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Water content in snow

post #1 of 15
Thread Starter 
I am curious to find out if anyone has any idea on what the average water content in snow is around US/Canada.

In Australia I was told that water content in snow is usually around 50%, but this season it was around 30% due to the drought.

Also before snow can be classed as 'powder' does it need to be of a certain water content. I would doubt that Australia would ever have true powder snow.

post #2 of 15
The water content of snow is usually 100%. Except in northern New Jersey, where there is usually 10-20% pollution
post #3 of 15
I would say that the consistence of snow depends not so much on water content as it does the temperature and humidity of the air around it as it falls. Snow that falls in higher temps is usually wet and heavy, (I.E. my "snow") and as the air gets colder and drier, the snow crystals grow lighter and finer. thus producing good powder. Any science to back up/disprove my disjointed ramblings?
post #4 of 15
Hi Dorzy,

You probably won't get a lot of discussion on water content in snow because it is a matter that doesn't get the kind of PR it should. Most ski areas would not like for people to know much about the quality of their snow because there isn't much that can be done about the quality in terms of lightness or water density.

I think the comments about temperature and available moisture in the atmosphere are probably correct, but there are some very technical features to add in that make for some astounding differences in snow density. ...Maybe PhysicsMan will weigh in on the subject with his always amazing views in the deep technical realms.

The lighter snow here in North America is likely in the 10% and below moisture content. Alta has made it a point to compile data indicating that its average snow density is in that range. http://www.altaskiarea.com/snow.html

Most of the high interior rockies will have snow near that moisture content, with the coastal regions on both sides of the continent having significantly higher averages. The lightest snows I have encountered are in the high Canadian rockies where fast moving Spring storms occasionally drop snow with a density near the 3% range. It is an absolute delight to play in, and will spoil you for other snow qualities that some consider to be 'primo'.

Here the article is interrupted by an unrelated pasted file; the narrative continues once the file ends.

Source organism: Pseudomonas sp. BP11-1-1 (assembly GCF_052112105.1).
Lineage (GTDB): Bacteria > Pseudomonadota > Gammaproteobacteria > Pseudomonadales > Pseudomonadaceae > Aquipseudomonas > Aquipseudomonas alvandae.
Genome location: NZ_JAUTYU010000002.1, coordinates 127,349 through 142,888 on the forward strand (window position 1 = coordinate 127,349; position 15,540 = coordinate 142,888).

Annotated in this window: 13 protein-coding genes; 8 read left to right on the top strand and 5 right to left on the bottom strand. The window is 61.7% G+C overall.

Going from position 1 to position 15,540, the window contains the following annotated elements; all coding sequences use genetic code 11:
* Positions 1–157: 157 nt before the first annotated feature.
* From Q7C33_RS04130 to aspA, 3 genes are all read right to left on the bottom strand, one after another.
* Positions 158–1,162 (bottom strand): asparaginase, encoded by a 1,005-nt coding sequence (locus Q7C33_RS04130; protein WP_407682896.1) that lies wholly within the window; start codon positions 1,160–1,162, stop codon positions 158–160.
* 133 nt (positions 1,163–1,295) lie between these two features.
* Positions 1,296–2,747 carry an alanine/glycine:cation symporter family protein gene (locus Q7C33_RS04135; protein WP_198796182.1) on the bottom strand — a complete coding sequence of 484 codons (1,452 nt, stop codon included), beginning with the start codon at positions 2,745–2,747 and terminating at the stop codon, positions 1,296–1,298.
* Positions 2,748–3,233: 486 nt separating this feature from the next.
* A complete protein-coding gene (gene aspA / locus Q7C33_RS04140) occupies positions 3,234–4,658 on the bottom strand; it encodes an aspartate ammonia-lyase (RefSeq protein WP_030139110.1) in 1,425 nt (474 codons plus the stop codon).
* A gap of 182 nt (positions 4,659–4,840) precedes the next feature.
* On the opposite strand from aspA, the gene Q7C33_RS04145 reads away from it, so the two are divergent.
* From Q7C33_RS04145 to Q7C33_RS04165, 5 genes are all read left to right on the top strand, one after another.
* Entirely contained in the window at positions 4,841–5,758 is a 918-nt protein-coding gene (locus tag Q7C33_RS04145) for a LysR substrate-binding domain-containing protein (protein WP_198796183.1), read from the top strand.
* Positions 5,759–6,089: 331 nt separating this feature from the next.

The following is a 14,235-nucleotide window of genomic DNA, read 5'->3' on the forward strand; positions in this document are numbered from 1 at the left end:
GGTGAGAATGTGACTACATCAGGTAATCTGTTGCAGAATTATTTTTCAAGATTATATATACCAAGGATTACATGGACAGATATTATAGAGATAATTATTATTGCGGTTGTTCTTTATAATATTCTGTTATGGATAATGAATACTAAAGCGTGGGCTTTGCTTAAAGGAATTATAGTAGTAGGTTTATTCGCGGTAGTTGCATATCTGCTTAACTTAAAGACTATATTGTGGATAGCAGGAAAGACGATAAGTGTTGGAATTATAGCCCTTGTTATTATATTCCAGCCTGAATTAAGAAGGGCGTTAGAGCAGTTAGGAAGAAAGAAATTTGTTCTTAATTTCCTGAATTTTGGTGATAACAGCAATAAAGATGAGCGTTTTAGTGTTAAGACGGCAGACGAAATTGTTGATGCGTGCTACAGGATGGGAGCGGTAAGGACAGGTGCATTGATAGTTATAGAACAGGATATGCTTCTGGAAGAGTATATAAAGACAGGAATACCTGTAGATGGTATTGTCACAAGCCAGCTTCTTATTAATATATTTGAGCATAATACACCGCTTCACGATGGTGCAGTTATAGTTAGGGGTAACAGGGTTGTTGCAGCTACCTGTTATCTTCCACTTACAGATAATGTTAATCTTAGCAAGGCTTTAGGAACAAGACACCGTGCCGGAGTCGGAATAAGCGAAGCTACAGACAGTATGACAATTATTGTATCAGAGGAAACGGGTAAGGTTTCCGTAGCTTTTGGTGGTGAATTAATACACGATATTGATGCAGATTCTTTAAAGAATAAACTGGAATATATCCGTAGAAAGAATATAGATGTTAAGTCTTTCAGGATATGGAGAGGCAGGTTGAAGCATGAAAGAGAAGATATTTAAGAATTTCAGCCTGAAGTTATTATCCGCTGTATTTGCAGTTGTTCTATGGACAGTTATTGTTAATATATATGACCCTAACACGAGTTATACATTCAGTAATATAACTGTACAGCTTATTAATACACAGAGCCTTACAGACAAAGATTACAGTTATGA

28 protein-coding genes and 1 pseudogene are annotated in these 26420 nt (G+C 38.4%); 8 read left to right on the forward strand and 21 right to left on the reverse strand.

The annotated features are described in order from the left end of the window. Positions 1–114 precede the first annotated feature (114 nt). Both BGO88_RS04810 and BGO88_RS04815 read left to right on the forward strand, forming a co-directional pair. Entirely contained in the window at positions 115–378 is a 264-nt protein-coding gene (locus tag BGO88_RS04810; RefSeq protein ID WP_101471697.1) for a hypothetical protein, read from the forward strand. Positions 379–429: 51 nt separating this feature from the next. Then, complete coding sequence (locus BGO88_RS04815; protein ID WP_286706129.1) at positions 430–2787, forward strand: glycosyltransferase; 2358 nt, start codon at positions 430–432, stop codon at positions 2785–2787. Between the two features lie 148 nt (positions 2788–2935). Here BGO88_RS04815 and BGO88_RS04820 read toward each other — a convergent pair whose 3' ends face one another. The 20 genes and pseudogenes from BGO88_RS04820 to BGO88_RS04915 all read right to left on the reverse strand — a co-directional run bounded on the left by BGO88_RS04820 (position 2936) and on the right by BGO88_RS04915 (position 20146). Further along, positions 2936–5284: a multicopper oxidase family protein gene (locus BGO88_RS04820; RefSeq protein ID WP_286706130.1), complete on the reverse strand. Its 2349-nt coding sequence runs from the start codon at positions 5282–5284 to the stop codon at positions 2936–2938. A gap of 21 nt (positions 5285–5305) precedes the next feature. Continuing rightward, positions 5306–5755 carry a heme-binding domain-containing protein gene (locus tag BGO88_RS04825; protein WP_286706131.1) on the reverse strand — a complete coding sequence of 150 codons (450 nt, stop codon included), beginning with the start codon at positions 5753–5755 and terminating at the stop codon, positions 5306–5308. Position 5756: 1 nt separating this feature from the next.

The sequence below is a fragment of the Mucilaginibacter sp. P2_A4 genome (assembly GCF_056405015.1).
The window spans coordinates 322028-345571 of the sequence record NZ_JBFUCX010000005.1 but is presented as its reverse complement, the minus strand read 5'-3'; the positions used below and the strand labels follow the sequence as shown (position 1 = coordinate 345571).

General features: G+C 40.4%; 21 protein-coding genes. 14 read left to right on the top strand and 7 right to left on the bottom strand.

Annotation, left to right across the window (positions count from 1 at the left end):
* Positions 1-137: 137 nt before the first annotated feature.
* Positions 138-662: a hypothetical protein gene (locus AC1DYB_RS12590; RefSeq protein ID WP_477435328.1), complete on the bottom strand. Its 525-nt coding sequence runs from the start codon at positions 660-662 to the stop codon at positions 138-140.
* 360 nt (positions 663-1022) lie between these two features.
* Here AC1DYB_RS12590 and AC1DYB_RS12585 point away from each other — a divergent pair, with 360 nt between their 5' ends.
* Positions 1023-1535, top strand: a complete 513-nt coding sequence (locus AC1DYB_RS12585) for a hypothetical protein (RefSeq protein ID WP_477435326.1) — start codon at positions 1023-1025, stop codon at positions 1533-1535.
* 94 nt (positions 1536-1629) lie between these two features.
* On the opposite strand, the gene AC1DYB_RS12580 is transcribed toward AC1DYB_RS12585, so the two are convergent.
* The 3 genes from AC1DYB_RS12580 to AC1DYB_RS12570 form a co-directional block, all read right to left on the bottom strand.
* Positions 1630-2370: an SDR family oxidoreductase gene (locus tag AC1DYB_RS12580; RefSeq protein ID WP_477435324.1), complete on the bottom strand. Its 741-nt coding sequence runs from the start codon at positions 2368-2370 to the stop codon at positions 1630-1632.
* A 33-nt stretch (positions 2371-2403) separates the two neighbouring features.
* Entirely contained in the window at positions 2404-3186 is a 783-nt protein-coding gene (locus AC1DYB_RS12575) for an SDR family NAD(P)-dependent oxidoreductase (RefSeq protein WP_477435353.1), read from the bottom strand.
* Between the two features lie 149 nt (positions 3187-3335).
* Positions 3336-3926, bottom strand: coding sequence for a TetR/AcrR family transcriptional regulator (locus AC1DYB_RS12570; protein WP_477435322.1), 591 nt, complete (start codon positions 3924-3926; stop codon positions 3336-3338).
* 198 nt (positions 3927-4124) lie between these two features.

Those 30% and 50% numbers sound pretty high. You have to remember that 100% would be total water with no air space, so 50% sounds like some form of sleet or such. If your natural snow is of a quality that appears better than the man made variety added in for consistency on the ski runs, it is likely quite a bit better(in terms of moisture content) than the numbers you were told suggest.
post #5 of 15
As far as "Powder" goes, usually anything untracked is called powder no matter how much water content.
post #6 of 15
Tony Crocker's website has some empirical data on this measure of snow quality. See http://members.aol.com/crockeraf/snoqlnet.htm. Based on his analysis of 10 western resorts (+ Mt Washington NH), Taos had lowest water/snow ratio @ 6.2%, Alpine Meadows (Mt Hood OR) had the highest @ 15.7%.
post #7 of 15
Your question about a US/Canada water content average is extremely general, and, to be honest, somewhat hard to answer. It’s one of these cases where the variance is as large as the mean. In addition there are substantial definitional issues whenever you talk about any average.

For example, I often hear people throw around the statement that “Colorado snow” averages about 7% water, but they never say if that number is just for the high country ski resorts, for all of Colorado, for just a couple of months during the peak snow/ski season, for the entire year, etc. Obviously, there are a lot of factors that have to be nailed down before you take any average water content number at face value. When you ask about such a large geographic area as the US & Canada, there is even more variability introduced because of the wide range of altitudes, micro-climates, major weather influences (e.g., “lake effect snow” vs. continental climates), etc.

There is even a huge variability in water content of snow falling in any one particular location. I’m sure that in a season Summit County sees everything from obviously dense forms of frozen water like sleet and hail with nearly 100% water content, graupel and more normal snow with intermediate water content, all the way down to the 3% dry, light powder of skier’s dreams. The marketing departments of the western ski resorts would love tourists to believe that nature cranks out 5% snow on a conveyor belt, day in and day out, but unfortunately, a smidgen of variability does happen in the real world.